Motivation and Incentives

Tom Gilbert has suggested that there are basically two types of deficient performers:

  • Those who cannot do whatever is demanded
  • Those who can but don't or won't

Employees respond to whatever incentives and disincentives are present in their work environment. The problem lies with incentives and disincentives that work against desired performance.

Recommendations:
Cost effectively improve the value of your human capital. Design a work environment and culture with meaning and worth that is personally rewarding and emotionally engaging. Bring pleasure and a sense of joy to your employee's work.

Design a work environment that allows employees to see the big picture, cross boundaries, and to combine pieces into a new whole!  Find out what makes your employees tick, forge new relationships, and demonstrate care for others. Help employees pursue desires, purpose, and fulfillment.

These abilities comprise part of what it means to be human. Reward, recognition, and punishment, both extrinsic and intrinsic, is a critical determinant for producing quality performance. Equally important are feedback systems that permit performers to discover the effects of their activities and to adjust accordingly. 

Consequences influence performance and are a major part of Human Performance Improvement. We have to look at both the desired output and the undesired output in terms of consequences if we want to understand what is really going on. 

Behavioral principles:

  • People tend to do things with positive consequence and avoid things with negative consequences.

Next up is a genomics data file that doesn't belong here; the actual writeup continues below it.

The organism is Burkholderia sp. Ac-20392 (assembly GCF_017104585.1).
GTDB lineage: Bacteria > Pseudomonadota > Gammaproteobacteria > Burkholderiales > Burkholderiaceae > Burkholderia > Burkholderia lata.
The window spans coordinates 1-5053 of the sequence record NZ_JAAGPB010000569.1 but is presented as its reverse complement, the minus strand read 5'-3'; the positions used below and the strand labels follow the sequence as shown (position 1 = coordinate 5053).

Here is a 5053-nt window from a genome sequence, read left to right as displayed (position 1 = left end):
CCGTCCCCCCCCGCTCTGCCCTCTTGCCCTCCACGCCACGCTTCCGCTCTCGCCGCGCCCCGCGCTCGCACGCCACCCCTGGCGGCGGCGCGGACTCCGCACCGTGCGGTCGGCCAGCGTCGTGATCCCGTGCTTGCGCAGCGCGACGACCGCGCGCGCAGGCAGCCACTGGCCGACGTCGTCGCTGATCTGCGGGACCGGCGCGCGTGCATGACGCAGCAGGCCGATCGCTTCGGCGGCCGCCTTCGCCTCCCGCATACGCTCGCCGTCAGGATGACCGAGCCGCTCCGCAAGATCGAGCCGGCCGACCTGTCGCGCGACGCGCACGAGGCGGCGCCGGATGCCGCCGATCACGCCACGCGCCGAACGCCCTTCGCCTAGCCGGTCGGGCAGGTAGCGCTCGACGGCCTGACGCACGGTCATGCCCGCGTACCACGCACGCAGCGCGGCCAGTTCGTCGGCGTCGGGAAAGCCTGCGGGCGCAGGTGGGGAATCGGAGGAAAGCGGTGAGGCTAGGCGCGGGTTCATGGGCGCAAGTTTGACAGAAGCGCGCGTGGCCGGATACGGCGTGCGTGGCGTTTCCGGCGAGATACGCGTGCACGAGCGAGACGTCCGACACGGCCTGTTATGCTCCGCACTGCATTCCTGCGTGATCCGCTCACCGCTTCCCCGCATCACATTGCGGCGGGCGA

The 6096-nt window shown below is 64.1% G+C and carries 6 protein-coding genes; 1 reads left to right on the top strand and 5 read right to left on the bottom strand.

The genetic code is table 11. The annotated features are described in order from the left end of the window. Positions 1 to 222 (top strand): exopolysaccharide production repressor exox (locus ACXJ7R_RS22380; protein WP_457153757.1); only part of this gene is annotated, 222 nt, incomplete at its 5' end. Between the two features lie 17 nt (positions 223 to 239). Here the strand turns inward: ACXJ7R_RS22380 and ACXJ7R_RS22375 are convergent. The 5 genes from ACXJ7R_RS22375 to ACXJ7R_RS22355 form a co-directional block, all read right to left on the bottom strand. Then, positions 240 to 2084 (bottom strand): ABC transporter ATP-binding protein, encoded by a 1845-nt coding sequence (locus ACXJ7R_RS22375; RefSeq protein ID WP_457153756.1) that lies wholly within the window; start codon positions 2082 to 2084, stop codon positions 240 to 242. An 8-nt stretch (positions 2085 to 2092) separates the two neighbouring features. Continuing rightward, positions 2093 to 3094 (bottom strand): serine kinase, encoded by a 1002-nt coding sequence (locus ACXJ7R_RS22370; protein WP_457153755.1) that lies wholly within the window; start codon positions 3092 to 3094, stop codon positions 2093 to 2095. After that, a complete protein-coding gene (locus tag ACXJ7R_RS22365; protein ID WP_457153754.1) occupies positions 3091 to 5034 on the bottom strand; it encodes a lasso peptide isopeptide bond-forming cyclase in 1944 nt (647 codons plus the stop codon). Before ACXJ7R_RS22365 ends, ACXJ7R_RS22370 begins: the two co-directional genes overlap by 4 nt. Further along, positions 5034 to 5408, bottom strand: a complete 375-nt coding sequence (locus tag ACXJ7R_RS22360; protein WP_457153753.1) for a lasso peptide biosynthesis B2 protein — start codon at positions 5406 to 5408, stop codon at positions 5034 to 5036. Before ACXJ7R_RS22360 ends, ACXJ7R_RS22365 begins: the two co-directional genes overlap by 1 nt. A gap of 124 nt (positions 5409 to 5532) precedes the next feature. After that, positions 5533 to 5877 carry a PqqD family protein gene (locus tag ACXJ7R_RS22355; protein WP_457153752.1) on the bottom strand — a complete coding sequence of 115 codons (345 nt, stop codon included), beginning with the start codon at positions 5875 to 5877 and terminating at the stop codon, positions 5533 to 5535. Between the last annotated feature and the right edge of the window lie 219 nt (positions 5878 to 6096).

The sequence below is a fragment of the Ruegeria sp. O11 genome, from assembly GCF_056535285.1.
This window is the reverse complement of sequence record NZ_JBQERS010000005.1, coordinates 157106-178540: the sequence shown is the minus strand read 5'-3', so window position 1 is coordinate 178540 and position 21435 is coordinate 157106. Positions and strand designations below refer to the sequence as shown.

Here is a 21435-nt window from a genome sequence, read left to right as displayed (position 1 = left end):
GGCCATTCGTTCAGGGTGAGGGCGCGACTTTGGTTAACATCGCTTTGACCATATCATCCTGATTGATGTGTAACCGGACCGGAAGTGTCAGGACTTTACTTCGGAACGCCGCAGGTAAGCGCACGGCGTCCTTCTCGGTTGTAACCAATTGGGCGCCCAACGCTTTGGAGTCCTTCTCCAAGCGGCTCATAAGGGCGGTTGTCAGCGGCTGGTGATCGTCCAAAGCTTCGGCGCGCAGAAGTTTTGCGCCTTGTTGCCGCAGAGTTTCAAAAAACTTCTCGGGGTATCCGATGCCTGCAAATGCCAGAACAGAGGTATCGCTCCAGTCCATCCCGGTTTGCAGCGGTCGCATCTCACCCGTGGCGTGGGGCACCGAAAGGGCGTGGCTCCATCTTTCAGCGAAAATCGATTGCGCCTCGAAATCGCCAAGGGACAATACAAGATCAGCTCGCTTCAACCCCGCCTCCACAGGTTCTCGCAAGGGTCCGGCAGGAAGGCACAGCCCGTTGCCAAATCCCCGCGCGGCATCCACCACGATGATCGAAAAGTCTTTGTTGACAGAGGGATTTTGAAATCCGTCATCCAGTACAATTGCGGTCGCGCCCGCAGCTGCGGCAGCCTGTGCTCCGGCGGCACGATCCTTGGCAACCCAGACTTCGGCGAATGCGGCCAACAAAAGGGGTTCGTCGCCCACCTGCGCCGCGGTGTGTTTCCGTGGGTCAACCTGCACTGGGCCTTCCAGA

• Small immediate consequences override big, threatening long-term consequences.

We need to focus on consequences to the organization and consequences to the individual within the organization to bridge the two.  We have to be very specific.

  • Issues include but are not limited to:
    • Is the effort greater than the reward?
    • Are the tasks boring?
    • Do employees feel the tasks have value?
    • Are there negative consequences for positive performance?
    • Are there positive consequences for positive performance?
  • Learn how to design a system to properly motivate and compensate your team, so that everyone thinks it’s fair.
  • Learn how to plan motivation design efforts, design policy/management/work time, design feedback/compensation/recognition systems, and work/physical conditions.
  • Design and coordinate motivation and incentive systems.

Substantial institutional friction can be removed simply by aligning organizational goals throughout the enterprise.

Want help in acquiring these skills? See the workshops section.

"It is important than an aim never be defined in terms of activity or methods.  It must always relate directly to how life is better for everyone. The aim of the system must be clear to everyone in the system.  The aim must include plans for the future.  The aim is a value judgment."
W. Edwards Deming

 


 

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